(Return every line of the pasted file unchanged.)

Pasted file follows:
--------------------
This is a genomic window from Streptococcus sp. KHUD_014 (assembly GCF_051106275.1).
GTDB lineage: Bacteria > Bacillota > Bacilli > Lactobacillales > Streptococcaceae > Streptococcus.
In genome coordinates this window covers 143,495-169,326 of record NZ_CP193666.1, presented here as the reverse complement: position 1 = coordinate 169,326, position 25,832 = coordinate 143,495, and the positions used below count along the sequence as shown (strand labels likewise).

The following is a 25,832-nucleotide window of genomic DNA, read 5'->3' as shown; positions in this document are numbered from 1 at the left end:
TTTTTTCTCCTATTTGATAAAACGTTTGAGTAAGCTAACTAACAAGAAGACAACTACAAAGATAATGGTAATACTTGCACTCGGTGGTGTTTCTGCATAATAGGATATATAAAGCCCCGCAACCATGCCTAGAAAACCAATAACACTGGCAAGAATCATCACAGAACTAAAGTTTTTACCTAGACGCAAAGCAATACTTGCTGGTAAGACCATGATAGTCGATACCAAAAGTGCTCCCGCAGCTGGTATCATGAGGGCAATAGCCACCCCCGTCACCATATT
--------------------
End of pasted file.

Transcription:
This is a genomic window from Streptococcus sp. KHUD_014 (assembly GCF_051106275.1).
GTDB lineage: Bacteria > Bacillota > Bacilli > Lactobacillales > Streptococcaceae > Streptococcus.
In genome coordinates this window covers 143,495-169,326 of record NZ_CP193666.1, presented here as the reverse complement: position 1 = coordinate 169,326, position 25,832 = coordinate 143,495, and the positions used below count along the sequence as shown (strand labels likewise).

The following is a 25,832-nucleotide window of genomic DNA, read 5'->3' as shown; positions in this document are numbered from 1 at the left end:
TTTTTTCTCCTATTTGATAAAACGTTTGAGTAAGCTAACTAACAAGAAGACAACTACAAAGATAATGGTAATACTTGCACTCGGTGGTGTTTCTGCATAATAGGATATATAAAGCCCCGCAACCATGCCTAGAAAACCAATAACACTGGCAAGAATCATCACAGAACTAAAGTTTTTACCTAGACGCAAAGCAATACTTGCTGGTAAGACCATGATAGTCGATACCAAAAGTGCTCCCGCAGCTGGTATCATGAGGGCAATAGCCACCCCCGTCACCATATT